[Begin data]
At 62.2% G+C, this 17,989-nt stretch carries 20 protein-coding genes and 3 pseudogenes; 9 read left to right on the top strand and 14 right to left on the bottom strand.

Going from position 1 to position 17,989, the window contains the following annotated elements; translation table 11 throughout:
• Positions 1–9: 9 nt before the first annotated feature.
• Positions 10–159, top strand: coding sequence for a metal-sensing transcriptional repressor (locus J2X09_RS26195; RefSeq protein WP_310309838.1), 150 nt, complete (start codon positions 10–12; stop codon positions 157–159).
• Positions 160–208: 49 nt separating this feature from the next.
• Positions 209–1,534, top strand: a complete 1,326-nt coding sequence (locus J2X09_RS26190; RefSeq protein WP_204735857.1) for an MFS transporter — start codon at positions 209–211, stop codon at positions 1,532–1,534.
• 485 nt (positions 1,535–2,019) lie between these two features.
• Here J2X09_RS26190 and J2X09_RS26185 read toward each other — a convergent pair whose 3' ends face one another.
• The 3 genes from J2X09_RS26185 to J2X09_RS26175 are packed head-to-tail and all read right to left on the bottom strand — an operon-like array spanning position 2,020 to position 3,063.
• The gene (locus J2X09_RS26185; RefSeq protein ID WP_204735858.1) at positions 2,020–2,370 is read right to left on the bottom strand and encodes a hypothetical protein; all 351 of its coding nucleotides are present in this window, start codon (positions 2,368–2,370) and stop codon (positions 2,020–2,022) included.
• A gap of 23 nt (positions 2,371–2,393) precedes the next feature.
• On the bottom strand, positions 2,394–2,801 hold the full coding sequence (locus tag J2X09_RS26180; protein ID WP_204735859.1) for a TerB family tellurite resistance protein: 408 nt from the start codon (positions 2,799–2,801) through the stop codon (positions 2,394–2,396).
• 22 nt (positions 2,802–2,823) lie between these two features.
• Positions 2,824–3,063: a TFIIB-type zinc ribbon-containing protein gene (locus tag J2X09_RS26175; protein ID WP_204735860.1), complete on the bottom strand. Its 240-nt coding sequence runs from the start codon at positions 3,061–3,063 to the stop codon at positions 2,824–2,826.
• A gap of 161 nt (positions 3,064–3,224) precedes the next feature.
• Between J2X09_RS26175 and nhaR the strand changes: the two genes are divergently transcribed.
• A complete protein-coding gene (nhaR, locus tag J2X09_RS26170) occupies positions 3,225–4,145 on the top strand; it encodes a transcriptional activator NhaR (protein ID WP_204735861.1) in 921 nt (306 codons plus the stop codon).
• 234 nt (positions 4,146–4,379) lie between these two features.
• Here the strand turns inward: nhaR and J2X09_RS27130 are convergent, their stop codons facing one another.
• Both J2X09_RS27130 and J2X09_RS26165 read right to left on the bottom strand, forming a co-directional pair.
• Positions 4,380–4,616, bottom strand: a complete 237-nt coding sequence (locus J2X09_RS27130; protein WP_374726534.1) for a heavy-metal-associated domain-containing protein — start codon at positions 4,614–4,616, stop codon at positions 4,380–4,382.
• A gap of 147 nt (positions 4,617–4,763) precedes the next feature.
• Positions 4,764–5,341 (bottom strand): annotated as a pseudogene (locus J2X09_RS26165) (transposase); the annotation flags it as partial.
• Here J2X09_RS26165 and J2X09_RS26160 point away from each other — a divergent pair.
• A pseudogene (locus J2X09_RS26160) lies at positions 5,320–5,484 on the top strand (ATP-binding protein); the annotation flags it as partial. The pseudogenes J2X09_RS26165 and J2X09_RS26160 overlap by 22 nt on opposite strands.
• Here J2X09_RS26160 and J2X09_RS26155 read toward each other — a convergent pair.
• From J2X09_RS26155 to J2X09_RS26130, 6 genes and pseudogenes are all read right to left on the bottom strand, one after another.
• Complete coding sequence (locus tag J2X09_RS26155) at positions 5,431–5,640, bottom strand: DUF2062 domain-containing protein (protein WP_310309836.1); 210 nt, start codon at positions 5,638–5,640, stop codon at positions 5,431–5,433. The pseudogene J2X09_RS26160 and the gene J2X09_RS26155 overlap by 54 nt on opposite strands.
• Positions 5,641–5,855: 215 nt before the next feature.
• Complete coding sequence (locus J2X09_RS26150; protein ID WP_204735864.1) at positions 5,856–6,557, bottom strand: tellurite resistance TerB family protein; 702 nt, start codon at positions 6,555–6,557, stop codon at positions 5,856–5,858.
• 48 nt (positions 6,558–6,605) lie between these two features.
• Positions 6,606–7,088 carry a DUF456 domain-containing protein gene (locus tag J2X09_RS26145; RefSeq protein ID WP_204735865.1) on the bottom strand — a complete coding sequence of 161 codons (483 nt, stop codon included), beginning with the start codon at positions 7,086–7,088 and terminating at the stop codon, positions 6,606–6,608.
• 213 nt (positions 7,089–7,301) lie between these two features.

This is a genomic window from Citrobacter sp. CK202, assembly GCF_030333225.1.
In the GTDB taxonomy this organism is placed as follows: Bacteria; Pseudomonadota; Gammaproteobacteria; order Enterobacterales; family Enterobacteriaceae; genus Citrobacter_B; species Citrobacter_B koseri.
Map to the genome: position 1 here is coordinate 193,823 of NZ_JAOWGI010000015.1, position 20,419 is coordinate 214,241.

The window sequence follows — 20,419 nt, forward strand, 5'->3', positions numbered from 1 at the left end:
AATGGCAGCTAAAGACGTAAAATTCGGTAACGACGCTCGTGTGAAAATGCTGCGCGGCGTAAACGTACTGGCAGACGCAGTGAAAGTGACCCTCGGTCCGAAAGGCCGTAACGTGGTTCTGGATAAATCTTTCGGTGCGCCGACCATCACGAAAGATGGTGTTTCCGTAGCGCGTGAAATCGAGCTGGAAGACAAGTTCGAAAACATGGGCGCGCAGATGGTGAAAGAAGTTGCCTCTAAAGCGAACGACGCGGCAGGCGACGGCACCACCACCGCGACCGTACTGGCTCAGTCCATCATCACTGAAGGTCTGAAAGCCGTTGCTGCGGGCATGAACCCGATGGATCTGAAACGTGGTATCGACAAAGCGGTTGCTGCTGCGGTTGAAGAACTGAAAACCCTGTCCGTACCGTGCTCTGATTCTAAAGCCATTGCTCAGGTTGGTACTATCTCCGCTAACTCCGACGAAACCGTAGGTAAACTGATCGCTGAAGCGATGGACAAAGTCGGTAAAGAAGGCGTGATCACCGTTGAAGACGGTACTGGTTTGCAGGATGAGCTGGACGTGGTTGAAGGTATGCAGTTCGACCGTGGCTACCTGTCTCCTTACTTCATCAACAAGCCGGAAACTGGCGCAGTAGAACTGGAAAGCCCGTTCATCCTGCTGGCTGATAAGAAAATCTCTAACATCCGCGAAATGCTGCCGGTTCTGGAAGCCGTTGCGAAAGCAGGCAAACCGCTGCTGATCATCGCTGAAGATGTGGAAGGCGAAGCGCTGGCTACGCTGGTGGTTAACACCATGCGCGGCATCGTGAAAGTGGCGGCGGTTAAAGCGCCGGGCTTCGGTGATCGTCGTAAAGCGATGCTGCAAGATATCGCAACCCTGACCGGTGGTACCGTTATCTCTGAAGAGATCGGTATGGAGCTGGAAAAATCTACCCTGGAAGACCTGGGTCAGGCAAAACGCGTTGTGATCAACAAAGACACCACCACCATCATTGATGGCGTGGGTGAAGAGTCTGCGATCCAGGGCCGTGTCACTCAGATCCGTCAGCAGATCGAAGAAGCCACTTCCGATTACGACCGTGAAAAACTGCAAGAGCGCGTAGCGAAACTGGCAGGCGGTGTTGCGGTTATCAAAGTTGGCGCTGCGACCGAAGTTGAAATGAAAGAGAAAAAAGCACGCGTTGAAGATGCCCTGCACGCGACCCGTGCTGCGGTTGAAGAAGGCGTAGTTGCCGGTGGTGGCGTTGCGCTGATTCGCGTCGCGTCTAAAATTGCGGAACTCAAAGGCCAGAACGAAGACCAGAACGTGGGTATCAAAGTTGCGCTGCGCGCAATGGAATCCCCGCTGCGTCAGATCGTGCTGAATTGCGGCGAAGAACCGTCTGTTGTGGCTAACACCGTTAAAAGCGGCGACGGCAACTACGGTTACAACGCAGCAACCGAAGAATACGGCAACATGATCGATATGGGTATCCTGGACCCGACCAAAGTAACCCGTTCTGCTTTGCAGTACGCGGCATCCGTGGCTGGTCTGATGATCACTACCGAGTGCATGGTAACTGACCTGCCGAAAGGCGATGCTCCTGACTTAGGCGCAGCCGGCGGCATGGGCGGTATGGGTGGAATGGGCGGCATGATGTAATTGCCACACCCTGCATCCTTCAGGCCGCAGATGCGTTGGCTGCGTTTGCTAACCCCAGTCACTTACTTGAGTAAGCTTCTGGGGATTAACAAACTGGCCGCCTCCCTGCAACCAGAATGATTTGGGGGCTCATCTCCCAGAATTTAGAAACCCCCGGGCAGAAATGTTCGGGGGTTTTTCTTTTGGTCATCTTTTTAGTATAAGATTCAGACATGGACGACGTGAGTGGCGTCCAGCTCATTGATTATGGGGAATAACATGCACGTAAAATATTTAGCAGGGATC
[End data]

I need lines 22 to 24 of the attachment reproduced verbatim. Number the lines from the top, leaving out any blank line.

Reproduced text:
• A gap of 147 nt (positions 4,617–4,763) precedes the next feature.
• Positions 4,764–5,341 (bottom strand): annotated as a pseudogene (locus J2X09_RS26165) (transposase); the annotation flags it as partial.
• Here J2X09_RS26165 and J2X09_RS26160 point away from each other — a divergent pair.